Pine Quarry Park’s bridges could be replaced


By Christine Bryant
Staff Writer

The pedestrian bridges at Pine Quarry Park may be replaced next year, allowing those who visit safe access to the western portion of the scenic park.

Closed since June 2014, the two 36-year-old pedestrian bridges were deemed to be in critical condition and in a state of imminent failure – prompting the city to close them for the safety of residents. Closing them, however, also blocked convenient access to the trails that cross French Run Creek.

At a November meeting, Reynoldsburg City Council members began the process of approving legislation that would allow the city to apply for an Ohio Department of Natural Resources grant that would help fund replacement of the bridges.

Bill Sampson, director of public service, said after the meeting the cost to repair the bridges is $224,000, but the cost to replace them entirely is $233,000.

“We propose to replace the bridges with today’s steel Truss Bridge materials,” he said.

To help with these costs, the city will apply for a $100,000 grant from the Land & Water Conservation Fund, with the remaining costs contained within the proposed 2017 Parks and Recreation budget. The maximum grant request allowed is 50 percent of the project’s cost, Sampson said.

Donna Bauman, director of parks and recreation, said as of now, the replacement of the bridges is contingent on grant approval.

A hidden gem that features rustic trails and natural areas, the 39-acre park is located east of Waggoner Road and north of East Main Street. It is accessed through a small parking lot located on the west end of Kingsley Drive.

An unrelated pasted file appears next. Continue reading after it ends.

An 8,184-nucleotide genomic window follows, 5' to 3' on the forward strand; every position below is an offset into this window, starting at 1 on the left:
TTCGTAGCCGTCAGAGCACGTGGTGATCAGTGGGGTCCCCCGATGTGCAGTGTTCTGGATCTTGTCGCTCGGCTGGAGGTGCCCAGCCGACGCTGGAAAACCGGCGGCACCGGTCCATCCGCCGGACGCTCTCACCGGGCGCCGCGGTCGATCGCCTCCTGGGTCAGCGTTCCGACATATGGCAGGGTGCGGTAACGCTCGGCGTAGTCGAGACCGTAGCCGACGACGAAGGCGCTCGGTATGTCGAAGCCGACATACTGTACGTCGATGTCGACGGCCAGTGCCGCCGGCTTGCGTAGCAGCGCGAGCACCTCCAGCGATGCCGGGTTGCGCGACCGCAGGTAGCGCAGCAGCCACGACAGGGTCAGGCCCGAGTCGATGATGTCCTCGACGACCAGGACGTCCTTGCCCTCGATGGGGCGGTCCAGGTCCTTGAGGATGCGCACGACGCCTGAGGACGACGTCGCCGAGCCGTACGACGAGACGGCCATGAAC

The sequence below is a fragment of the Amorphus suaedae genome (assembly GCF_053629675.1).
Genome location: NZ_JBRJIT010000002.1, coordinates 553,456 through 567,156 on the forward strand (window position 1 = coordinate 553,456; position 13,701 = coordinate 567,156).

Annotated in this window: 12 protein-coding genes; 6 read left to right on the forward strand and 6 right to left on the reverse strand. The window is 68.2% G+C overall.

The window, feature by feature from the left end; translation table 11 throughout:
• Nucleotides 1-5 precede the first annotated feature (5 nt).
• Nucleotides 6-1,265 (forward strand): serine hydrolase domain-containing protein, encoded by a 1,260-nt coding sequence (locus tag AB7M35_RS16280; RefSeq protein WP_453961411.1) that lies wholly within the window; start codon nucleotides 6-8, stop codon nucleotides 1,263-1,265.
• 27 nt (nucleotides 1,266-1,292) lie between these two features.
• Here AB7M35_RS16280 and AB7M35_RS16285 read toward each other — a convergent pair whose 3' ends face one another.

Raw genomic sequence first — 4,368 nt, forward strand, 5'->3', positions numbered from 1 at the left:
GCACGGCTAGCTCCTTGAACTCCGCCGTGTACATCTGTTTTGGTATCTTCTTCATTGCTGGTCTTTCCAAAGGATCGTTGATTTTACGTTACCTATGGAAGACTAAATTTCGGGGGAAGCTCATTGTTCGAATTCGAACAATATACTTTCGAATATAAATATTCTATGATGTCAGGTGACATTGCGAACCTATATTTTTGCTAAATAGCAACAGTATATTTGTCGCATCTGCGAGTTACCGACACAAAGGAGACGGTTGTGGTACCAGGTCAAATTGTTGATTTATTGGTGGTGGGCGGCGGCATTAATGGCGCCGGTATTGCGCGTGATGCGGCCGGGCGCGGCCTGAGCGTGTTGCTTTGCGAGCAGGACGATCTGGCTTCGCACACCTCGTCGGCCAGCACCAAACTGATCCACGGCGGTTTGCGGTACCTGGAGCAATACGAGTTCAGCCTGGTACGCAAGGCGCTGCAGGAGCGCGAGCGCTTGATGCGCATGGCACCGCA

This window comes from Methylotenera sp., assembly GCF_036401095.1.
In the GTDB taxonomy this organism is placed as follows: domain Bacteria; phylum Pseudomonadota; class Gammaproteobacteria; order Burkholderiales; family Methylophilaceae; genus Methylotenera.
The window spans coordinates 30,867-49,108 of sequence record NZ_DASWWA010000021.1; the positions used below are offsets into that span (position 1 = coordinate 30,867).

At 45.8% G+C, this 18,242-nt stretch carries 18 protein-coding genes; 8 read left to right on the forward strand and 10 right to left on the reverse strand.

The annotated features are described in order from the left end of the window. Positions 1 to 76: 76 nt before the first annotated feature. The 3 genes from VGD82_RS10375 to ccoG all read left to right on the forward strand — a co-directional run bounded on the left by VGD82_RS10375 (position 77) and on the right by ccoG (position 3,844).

“We have had some residents inquire about the status of the bridges and when they would be replaced,” Bauman said.

The grant is awarded in early 2017, but even if the city is successful in its bid, the project would need to be advertised and bid on before work could commence.

Replacement of the bridges could begin mid-summer next year, though Bauman said this would be an approximate start date.

Currently, each is a 50-foot single-span Truss bridge supported on reinforced concrete stub-type abutments, Sampson said. In April of this year, he initiated a detailed inspection of the structures by the city’s engineering consultant to evaluate their physical condition and determine if they can be either repaired or replaced, and then re-opened to the public.

If new bridges are constructed, the city will implement a bi-annual inspection and maintenance program, he said.

“This will follow the guidelines detailed in the Ohio Department of Transportation Manual of Bridge Inspection,” Sampson said.

ODOT certified bridge inspectors will perform inspections on the bridges, which are categorized by ODOT as non-highway bridge structures, he said.

Sampson said he plans on staying in contact with ODNR during the agency’s evaluation and grant selection process.

“Seeking out grant funding is a high priority,” he said. “The opportunity to share the costs of these infrastructure improvement projects is a win-win for the city.”



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